The pandemic Depression: Bailed-out US airlines slash tens of thousands of jobs

By Genevieve Leigh
2 October 2020

The United States is in the grips of the worst social crisis since the Great Depression of the 1930s.

Eight months after the onset of the coronavirus pandemic and barely one month before the presidential election, millions of workers and young people are unemployed or underemployed and facing eviction, hunger and the loss of health care coverage. This coincides with an acceleration of the coronavirus pandemic, which has already taken more than 210,000 US lives, spurred on by the homicidal “herd immunity” policy championed by the Trump administration and administered at the state and local level by Democratic as well as Republican officials.

Fueled by the campaign of both parties to reopen the schools and campuses, COVID-19 infections are on the rise in 28 states.

On Thursday, some 50,000 airline workers were laid off or furloughed. Having received tens of billions of dollars in government handouts and virtually free credit from the Federal Reserve Board, compliments of the bipartisan CARES Act passed last March, major US airlines and defense contractor Boeing are carrying out mass layoffs.

The unprecedented corporate bailout was cynically packaged as a move to “save jobs.” But the billionaire bankers, investors and CEOs have used the money to permanently downsize and restructure their operations while further enriching themselves and boosting their stock prices. They destroy the jobs—and the lives—of their workers with complete impunity, knowing they will face no opposition from either of the two big business parties or the pro-corporate trade unions.

Meanwhile, the same politicians conspire to strip workers of the $600-per-week federal unemployment supplement, allowing it to expire two months ago, and permit state unemployment pay to run out for growing numbers of workers. Millions of laid-off workers, including some 600,000 in California alone, are unable to register for jobless pay because of antiquated and overwhelmed state unemployment systems.

The jobs bloodbath in the airline industry is part of a broader and accelerating corporate assault on jobs. On Tuesday, Disney announced it will eliminate 28,000 jobs in the US. Royal Dutch Shell announced this week it will be cutting between 7,000 and 9,000 jobs, while Dow Inc. said it will reduce its workforce costs by 6 percent.

As for small businesses, over 97,000 across the US have closed for good since March 1, according to data from Yelp Inc.

American Airlines CEO Doug Parker is leading the industry attack, announcing Wednesday that his airline will go ahead with 19,000 layoffs, or 14 percent of its pre-pandemic workforce. American received $5.81 billion through the CARES Act. Parker took in $12 million in compensation in 2018.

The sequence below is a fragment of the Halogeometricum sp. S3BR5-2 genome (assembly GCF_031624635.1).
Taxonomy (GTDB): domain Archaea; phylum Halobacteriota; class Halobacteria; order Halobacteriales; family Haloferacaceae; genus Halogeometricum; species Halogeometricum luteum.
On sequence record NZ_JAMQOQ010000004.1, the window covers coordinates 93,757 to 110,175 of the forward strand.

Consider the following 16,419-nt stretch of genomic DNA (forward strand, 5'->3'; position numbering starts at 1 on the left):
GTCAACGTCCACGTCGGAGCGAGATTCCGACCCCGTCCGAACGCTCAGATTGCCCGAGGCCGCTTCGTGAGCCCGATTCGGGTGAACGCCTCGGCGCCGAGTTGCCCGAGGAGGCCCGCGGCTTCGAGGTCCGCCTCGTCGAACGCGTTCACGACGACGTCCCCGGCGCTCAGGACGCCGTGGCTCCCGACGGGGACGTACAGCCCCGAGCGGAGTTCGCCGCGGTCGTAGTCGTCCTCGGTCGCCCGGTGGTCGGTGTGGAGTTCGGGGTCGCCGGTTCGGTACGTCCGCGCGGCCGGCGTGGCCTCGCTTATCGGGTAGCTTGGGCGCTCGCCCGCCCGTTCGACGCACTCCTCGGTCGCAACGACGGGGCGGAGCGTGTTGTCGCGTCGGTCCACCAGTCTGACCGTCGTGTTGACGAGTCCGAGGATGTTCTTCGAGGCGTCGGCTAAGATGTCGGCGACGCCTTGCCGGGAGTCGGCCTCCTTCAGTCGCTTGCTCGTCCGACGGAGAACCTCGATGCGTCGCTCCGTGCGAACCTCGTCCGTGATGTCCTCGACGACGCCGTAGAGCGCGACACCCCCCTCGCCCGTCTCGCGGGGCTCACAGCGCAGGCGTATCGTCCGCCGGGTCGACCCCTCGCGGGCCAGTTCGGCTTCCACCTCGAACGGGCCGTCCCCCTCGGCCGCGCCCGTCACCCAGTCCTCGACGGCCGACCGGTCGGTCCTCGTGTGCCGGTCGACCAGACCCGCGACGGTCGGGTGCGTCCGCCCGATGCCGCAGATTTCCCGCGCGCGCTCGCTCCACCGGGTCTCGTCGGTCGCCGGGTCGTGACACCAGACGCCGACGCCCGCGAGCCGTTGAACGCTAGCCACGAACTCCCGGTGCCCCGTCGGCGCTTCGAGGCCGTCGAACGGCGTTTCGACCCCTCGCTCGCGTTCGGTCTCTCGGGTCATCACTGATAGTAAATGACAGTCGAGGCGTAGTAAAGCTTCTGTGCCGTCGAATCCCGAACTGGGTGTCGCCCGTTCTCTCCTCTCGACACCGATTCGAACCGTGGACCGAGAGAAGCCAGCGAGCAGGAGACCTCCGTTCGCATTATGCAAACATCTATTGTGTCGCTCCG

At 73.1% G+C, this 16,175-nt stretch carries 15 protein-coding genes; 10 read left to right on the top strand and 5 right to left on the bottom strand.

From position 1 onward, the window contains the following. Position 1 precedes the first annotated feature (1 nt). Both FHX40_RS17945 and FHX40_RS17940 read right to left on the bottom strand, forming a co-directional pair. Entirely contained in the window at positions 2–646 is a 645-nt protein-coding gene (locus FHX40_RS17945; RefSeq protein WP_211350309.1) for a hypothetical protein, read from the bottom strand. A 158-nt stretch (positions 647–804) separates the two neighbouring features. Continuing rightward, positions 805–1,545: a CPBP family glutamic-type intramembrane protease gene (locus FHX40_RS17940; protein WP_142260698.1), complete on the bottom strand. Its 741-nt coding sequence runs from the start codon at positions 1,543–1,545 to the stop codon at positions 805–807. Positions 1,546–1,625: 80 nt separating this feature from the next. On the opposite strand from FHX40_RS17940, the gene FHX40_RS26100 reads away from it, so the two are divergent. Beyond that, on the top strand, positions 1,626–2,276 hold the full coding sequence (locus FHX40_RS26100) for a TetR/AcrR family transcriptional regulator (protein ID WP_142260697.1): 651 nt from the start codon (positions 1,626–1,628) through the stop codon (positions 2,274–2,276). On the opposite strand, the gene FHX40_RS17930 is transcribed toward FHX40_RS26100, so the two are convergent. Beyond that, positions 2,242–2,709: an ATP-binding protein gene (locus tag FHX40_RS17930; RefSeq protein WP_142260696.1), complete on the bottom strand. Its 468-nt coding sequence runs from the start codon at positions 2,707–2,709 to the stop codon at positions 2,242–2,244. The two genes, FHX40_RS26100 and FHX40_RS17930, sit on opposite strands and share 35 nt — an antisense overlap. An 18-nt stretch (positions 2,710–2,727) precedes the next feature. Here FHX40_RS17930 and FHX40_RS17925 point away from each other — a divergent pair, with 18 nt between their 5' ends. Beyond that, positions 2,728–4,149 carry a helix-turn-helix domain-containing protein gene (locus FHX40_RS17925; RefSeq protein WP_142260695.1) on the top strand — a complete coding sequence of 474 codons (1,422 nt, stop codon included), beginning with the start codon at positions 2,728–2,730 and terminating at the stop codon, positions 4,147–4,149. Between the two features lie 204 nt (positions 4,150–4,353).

United Airlines is following suit, announcing that workers should expect about 13,000 furloughs in the coming weeks.

Delta, which received $5.4 billion in grants and low-interest loans from the government, started the year with over 90,000 workers and now employs fewer than 75,000. The airline plans to furlough roughly 1,900 pilots. Delta CEO Ed Bastian received a total compensation package of nearly $15 million in 2018.

It should be noted that the bailout scheme was supported almost unanimously by the Democratic Party and enthusiastically endorsed by Bernie Sanders.

The US government reported Thursday that over 837,000 new workers filed for unemployment assistance last week. The total pool of Americans on state benefit rolls remained at nearly 11.8 million for the week ended Sept. 19. However, the real number of workers receiving unemployment benefits, including aid from federal programs separate from state unemployment pay, or waiting to be approved, is 28 million.

Millions of workers are struggling to pay rent, utilities and car payments, and put food on the table for their families on the basis of their starvation unemployment rations. Nearly one-third of adults are reporting difficulty meeting their regular household expenses.

Hundreds of people wait in line for bags of groceries at a food pantry at St. Mary’s Church in Waltham, Mass., Thursday, May 7, 2020. (AP Photo/Charles Krupa)

Restrictions on utility cutoffs and evictions have expired or are set to expire in dozens of states across the US. As of Friday, only 12 states and the District of Columbia still have disconnection bans in place for basic utilities. Over 200 million Americans are at risk of losing service, according to the National Energy Assistance Directors’ Association.